Appellate Courts Appellate Courts – reviews decision of lower courts when a party claims an error was made during the previous proceeding Appellate courts do not hear witnesses and generally do not accept new evidence. Concerned with errors of law rather than questions of fact. Appellate courts review a transcript (verbatim record) of the trial and appellate briefs (arguments on the issues of law. After listening to the attorneys’ arguments and question attorneys about a case, the appellate court will decide if the decision should be: Affirmed (upheld) Reversed (overturned) Amended (changed) Remanded (sent back to trial court for corrective action or possibly a new trial)
Federal Court System 3 levels of federal courts – federal district courts, federal courts of appeals, and the U.S. Supreme Court General Jurisdiction – a court can hear almost any type of case Special Jurisdiction – a court hears only one specific type of case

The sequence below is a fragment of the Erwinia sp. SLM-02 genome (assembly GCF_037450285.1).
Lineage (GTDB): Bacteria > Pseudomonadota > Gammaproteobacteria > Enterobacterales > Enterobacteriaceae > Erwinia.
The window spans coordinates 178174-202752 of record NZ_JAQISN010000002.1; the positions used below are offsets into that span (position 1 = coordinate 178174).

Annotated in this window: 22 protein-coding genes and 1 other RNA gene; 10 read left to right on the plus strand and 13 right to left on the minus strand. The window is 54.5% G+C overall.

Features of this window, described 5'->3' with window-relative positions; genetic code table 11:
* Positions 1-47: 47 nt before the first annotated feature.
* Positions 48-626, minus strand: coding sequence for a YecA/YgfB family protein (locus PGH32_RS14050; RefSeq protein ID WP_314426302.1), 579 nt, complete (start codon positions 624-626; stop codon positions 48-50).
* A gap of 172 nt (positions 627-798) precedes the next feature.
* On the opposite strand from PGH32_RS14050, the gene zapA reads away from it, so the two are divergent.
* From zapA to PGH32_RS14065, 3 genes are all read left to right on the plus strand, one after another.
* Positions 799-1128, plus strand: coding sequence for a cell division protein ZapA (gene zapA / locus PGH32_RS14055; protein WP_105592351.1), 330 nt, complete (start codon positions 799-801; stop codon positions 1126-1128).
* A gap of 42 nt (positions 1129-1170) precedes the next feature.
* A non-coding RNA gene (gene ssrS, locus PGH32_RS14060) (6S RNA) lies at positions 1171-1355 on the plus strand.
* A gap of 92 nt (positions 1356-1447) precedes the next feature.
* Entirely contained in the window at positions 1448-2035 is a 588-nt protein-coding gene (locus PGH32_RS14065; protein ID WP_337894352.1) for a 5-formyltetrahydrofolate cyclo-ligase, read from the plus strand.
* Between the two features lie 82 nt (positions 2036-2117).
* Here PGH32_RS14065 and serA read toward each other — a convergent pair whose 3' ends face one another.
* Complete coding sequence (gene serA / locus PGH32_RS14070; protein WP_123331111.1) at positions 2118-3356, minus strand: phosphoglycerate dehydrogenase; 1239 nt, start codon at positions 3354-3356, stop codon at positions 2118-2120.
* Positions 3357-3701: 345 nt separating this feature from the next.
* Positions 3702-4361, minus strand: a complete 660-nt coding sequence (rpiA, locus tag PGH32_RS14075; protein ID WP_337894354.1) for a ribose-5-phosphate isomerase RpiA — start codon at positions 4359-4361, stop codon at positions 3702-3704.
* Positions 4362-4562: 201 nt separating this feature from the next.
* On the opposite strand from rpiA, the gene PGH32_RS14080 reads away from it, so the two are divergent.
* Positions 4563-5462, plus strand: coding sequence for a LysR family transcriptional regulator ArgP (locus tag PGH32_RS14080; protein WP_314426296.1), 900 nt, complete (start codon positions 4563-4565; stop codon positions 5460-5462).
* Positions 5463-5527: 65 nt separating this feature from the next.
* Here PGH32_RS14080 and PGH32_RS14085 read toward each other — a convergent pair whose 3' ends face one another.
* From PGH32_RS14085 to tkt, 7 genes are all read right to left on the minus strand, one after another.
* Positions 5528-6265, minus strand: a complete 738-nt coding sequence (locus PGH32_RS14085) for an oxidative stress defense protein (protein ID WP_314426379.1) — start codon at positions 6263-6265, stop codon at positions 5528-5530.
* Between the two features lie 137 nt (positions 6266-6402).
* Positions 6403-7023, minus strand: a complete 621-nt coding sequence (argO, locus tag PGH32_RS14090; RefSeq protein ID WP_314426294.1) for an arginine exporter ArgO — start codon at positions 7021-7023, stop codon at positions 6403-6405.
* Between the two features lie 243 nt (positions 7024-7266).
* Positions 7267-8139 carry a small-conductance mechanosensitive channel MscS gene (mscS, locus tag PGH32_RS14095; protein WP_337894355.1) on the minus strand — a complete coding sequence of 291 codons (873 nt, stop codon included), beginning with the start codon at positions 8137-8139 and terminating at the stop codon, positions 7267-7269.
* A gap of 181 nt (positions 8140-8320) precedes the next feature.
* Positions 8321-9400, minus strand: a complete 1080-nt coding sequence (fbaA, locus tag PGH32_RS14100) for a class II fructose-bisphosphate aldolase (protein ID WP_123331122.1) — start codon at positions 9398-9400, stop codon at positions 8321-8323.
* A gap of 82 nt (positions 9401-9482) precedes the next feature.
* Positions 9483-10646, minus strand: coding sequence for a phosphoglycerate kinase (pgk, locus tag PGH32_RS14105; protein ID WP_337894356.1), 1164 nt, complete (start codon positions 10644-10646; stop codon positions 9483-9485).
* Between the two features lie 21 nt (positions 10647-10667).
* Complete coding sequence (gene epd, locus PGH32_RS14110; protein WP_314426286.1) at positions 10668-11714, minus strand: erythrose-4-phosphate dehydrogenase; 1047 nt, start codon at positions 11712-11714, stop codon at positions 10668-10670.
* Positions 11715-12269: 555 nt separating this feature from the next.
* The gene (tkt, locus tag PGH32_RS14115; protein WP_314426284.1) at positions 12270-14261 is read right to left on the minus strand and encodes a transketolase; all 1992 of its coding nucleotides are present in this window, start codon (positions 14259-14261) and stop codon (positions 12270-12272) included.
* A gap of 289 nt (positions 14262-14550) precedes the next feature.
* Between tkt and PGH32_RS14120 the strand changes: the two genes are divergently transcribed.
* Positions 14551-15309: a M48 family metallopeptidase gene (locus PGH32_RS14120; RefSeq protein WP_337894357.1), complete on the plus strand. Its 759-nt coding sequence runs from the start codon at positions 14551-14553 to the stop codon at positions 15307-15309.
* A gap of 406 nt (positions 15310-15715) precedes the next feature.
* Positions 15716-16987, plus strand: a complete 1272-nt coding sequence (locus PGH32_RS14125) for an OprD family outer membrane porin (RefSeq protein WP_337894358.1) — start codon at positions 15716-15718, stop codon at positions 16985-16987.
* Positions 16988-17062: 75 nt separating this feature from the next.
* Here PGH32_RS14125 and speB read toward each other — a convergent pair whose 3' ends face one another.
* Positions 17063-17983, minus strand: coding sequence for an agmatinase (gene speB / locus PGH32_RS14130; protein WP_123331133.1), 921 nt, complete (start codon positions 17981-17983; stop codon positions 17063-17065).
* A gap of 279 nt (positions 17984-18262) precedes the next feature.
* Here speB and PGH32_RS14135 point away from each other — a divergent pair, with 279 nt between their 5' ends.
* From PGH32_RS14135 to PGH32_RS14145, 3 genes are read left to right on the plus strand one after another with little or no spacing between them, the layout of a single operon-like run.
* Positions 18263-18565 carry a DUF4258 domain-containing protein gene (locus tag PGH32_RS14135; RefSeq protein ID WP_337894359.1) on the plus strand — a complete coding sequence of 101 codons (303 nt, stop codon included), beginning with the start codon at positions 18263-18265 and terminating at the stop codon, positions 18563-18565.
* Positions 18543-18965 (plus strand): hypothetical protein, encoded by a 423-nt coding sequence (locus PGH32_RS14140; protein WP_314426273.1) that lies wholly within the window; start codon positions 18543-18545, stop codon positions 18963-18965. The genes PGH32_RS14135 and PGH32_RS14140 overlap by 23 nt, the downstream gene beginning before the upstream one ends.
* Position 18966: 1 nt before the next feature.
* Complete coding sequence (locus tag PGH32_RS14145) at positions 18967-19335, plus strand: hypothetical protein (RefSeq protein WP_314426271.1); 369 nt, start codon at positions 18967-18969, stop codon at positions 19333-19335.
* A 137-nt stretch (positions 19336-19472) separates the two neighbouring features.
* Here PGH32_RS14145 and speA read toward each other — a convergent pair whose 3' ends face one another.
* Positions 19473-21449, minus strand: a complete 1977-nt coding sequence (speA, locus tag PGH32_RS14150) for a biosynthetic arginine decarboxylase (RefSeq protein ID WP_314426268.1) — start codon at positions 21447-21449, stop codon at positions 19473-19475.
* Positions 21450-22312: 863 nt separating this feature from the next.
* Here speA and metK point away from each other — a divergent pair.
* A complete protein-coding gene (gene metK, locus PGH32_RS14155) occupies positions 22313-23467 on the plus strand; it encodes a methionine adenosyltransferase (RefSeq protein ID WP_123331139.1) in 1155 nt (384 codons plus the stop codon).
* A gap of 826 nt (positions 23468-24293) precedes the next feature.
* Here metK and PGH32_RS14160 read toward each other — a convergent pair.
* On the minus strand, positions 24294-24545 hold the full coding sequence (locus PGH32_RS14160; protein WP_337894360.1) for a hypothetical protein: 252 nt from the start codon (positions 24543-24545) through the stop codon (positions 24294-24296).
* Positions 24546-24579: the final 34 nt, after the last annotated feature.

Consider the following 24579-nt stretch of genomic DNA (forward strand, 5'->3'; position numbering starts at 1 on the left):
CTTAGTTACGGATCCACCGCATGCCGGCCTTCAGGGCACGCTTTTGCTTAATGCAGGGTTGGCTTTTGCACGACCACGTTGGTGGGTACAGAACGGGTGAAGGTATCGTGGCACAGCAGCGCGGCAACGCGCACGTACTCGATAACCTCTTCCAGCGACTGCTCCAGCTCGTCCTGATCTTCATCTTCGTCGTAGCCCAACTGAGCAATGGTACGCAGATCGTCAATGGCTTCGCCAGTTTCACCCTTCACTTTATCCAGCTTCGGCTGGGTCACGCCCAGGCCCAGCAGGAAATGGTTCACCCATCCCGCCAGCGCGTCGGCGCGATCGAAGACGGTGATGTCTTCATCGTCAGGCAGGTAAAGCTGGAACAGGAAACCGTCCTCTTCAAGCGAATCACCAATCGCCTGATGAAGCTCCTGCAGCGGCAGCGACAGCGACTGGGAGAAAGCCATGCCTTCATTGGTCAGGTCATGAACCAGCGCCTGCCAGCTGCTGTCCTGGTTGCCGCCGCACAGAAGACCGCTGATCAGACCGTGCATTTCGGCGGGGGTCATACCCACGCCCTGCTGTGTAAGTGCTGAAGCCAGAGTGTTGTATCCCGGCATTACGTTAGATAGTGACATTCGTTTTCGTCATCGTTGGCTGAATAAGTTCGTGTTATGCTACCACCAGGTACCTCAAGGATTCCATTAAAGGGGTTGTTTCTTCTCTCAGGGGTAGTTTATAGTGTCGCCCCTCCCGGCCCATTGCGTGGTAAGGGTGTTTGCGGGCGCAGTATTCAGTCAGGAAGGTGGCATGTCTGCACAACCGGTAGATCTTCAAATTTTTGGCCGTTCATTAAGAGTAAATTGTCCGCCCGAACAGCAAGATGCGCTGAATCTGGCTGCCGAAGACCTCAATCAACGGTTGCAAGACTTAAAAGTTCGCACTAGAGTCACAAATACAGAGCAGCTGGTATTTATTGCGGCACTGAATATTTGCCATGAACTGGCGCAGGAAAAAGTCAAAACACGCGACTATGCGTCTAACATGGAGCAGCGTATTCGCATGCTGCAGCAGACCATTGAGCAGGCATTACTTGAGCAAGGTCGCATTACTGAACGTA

Federal District Courts Lowest level of federal court with general jurisdiction. Trial court of the federal court system. Power to determine facts and make initial determinations of the law to use in deciding a case. Federal district courts have original jurisdiction over: Federal questions or cases that arise under the Constitution, U.S. laws, and U.S. treaties Lawsuits between citizens of different states Lawsuits between a U.S. citizen and a foreign nation Lawsuits between a U.S. citizen and a citizen of a foreign nation (over $75,000 must be in dispute)
Federal Courts of Appeals Have appellate jurisdiction over federal district courts, certain specialized federal courts, and many federal administrative agencies. No appellate court, not even the Supreme Court, can change the factual determinations of a jury. There are 13 federal courts of appeal: 12 are responsible for an assigned area of the U.S. 1 is dedicated to the “federal circuit” which handles patent cases and appeals from federal courts with special jurisdiction